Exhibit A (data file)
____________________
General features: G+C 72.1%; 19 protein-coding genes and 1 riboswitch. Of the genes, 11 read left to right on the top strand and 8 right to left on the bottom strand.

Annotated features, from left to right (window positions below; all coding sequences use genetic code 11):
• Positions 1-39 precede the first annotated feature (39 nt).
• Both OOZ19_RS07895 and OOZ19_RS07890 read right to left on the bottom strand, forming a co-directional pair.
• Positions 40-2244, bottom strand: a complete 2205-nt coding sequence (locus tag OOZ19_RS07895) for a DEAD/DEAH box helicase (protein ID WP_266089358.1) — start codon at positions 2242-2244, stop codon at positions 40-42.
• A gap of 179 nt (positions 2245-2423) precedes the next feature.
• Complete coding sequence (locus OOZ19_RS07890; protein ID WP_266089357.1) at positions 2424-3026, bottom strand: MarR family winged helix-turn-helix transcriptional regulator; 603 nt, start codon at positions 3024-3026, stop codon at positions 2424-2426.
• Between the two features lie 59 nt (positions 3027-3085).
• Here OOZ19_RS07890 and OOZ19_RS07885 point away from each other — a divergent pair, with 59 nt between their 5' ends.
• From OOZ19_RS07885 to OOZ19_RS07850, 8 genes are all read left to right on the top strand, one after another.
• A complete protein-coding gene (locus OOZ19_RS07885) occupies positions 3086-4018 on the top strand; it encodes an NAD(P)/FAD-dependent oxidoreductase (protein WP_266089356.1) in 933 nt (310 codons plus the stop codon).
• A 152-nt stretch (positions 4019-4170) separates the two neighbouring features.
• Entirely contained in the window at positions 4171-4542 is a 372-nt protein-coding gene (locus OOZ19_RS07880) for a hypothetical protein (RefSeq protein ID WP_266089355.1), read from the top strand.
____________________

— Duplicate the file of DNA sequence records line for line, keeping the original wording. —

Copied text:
General features: G+C 72.1%; 19 protein-coding genes and 1 riboswitch. Of the genes, 11 read left to right on the top strand and 8 right to left on the bottom strand.

Annotated features, from left to right (window positions below; all coding sequences use genetic code 11):
• Positions 1-39 precede the first annotated feature (39 nt).
• Both OOZ19_RS07895 and OOZ19_RS07890 read right to left on the bottom strand, forming a co-directional pair.
• Positions 40-2244, bottom strand: a complete 2205-nt coding sequence (locus tag OOZ19_RS07895) for a DEAD/DEAH box helicase (protein ID WP_266089358.1) — start codon at positions 2242-2244, stop codon at positions 40-42.
• A gap of 179 nt (positions 2245-2423) precedes the next feature.
• Complete coding sequence (locus OOZ19_RS07890; protein ID WP_266089357.1) at positions 2424-3026, bottom strand: MarR family winged helix-turn-helix transcriptional regulator; 603 nt, start codon at positions 3024-3026, stop codon at positions 2424-2426.
• Between the two features lie 59 nt (positions 3027-3085).
• Here OOZ19_RS07890 and OOZ19_RS07885 point away from each other — a divergent pair, with 59 nt between their 5' ends.
• From OOZ19_RS07885 to OOZ19_RS07850, 8 genes are all read left to right on the top strand, one after another.
• A complete protein-coding gene (locus OOZ19_RS07885) occupies positions 3086-4018 on the top strand; it encodes an NAD(P)/FAD-dependent oxidoreductase (protein WP_266089356.1) in 933 nt (310 codons plus the stop codon).
• A 152-nt stretch (positions 4019-4170) separates the two neighbouring features.
• Entirely contained in the window at positions 4171-4542 is a 372-nt protein-coding gene (locus OOZ19_RS07880) for a hypothetical protein (RefSeq protein ID WP_266089355.1), read from the top strand.